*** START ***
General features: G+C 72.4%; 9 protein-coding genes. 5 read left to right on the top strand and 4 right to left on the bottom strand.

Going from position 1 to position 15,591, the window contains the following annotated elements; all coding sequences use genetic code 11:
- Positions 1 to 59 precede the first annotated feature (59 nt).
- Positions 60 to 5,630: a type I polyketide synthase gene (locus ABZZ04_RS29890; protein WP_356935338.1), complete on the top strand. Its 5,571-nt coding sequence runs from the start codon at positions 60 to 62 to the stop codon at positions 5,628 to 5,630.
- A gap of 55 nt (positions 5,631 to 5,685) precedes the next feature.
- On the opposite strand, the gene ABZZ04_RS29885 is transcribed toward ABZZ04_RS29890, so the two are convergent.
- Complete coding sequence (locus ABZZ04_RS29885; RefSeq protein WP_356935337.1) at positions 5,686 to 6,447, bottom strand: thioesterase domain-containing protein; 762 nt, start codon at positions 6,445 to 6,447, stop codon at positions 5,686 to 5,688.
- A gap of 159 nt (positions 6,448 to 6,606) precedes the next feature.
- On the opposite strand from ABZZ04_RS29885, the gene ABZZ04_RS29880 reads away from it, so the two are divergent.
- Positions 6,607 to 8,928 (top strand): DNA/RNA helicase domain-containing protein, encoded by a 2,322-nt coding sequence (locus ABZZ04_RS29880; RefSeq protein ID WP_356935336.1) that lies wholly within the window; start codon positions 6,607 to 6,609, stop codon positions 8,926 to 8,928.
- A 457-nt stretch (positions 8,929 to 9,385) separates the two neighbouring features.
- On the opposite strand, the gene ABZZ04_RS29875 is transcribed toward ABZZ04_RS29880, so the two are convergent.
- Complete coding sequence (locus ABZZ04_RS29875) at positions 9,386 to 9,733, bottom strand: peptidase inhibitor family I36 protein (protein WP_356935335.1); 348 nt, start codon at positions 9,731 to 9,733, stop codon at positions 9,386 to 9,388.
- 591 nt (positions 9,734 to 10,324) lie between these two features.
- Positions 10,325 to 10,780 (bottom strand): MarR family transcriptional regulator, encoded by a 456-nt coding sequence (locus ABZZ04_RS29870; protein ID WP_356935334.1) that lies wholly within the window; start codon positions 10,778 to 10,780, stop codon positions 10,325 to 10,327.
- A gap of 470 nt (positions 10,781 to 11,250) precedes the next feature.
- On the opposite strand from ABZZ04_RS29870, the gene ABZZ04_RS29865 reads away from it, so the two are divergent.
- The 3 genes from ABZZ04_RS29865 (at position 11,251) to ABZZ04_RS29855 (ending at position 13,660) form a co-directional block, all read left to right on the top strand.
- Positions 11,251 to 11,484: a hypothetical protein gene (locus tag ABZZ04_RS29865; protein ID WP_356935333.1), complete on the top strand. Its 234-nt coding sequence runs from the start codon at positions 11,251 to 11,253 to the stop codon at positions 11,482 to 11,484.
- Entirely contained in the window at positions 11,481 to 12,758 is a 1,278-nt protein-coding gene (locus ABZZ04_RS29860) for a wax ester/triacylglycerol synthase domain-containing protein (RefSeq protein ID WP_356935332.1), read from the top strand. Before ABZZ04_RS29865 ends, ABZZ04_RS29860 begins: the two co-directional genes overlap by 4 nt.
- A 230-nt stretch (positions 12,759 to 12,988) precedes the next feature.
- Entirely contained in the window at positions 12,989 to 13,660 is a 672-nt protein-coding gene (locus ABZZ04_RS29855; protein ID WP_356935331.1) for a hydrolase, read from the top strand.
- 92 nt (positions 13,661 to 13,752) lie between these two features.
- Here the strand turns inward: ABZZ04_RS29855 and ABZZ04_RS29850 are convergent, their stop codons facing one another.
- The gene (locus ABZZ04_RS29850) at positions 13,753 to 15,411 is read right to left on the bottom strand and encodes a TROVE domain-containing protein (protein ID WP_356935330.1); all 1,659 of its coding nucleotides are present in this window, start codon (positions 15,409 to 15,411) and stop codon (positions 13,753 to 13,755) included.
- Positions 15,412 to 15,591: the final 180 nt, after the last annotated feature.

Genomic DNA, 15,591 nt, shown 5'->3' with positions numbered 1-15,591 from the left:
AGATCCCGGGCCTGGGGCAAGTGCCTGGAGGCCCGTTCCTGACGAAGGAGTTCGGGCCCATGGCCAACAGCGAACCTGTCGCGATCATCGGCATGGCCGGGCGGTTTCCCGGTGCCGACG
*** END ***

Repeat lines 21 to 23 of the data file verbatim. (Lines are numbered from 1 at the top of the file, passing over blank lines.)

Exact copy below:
- A 230-nt stretch (positions 12,759 to 12,988) precedes the next feature.
- Entirely contained in the window at positions 12,989 to 13,660 is a 672-nt protein-coding gene (locus ABZZ04_RS29855; protein ID WP_356935331.1) for a hydrolase, read from the top strand.
- 92 nt (positions 13,661 to 13,752) lie between these two features.